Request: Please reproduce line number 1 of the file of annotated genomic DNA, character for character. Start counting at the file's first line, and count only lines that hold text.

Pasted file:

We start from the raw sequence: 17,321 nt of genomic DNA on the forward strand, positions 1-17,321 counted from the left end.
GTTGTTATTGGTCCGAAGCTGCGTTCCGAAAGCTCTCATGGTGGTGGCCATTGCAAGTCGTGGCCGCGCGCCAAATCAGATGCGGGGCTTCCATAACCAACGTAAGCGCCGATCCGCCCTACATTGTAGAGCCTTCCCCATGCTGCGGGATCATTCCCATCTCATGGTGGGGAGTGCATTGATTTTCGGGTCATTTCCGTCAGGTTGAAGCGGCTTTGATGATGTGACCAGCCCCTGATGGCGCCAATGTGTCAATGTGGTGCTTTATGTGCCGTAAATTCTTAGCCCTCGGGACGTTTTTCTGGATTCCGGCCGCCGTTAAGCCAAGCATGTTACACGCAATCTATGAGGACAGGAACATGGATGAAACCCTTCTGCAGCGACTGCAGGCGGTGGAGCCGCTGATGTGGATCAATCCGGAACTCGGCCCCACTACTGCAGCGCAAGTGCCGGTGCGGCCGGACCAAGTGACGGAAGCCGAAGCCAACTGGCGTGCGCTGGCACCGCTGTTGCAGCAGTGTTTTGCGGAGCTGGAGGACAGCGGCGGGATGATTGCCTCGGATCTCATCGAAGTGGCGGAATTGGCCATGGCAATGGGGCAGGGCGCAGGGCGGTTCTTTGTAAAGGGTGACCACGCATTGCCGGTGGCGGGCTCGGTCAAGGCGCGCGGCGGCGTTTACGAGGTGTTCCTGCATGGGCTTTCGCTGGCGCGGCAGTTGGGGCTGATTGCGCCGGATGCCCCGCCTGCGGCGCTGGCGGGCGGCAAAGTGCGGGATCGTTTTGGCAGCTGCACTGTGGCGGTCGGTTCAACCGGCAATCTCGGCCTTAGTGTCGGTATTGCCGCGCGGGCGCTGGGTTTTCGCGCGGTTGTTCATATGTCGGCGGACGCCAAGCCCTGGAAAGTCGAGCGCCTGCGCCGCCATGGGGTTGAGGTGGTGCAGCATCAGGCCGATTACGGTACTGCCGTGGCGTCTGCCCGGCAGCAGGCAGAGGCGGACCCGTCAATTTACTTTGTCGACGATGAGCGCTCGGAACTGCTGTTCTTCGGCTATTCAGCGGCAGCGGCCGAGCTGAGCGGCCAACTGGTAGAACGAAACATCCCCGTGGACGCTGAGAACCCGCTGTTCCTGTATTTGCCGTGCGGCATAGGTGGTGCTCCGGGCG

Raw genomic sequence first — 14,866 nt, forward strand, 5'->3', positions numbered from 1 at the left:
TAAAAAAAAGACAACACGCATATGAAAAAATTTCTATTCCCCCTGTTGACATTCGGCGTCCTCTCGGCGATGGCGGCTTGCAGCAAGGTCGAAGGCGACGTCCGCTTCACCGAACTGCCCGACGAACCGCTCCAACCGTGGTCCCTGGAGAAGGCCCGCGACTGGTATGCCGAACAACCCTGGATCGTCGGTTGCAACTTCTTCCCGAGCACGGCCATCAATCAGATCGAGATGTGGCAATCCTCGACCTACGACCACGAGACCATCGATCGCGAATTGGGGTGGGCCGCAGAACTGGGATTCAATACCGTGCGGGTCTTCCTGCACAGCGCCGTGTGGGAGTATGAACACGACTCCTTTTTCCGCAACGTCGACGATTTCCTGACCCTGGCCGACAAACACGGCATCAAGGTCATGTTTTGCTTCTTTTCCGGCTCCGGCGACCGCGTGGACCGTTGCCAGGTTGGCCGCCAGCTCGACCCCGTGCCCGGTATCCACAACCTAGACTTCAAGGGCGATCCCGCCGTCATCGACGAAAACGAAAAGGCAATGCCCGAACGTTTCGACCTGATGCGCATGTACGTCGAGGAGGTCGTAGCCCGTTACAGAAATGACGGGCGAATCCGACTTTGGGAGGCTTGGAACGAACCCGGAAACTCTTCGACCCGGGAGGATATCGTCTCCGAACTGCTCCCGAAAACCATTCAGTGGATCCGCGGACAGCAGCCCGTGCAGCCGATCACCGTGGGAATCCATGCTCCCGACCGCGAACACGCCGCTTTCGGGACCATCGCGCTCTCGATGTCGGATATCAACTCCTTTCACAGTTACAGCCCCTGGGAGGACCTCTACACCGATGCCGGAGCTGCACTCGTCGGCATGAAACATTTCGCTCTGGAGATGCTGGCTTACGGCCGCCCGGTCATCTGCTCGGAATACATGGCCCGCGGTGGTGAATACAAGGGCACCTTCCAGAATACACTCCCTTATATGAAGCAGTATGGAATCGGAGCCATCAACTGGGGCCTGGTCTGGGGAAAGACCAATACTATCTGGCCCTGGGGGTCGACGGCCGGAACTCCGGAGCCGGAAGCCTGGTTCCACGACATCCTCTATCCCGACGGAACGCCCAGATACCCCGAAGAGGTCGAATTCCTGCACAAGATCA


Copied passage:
We start from the raw sequence: 17,321 nt of genomic DNA on the forward strand, positions 1-17,321 counted from the left end.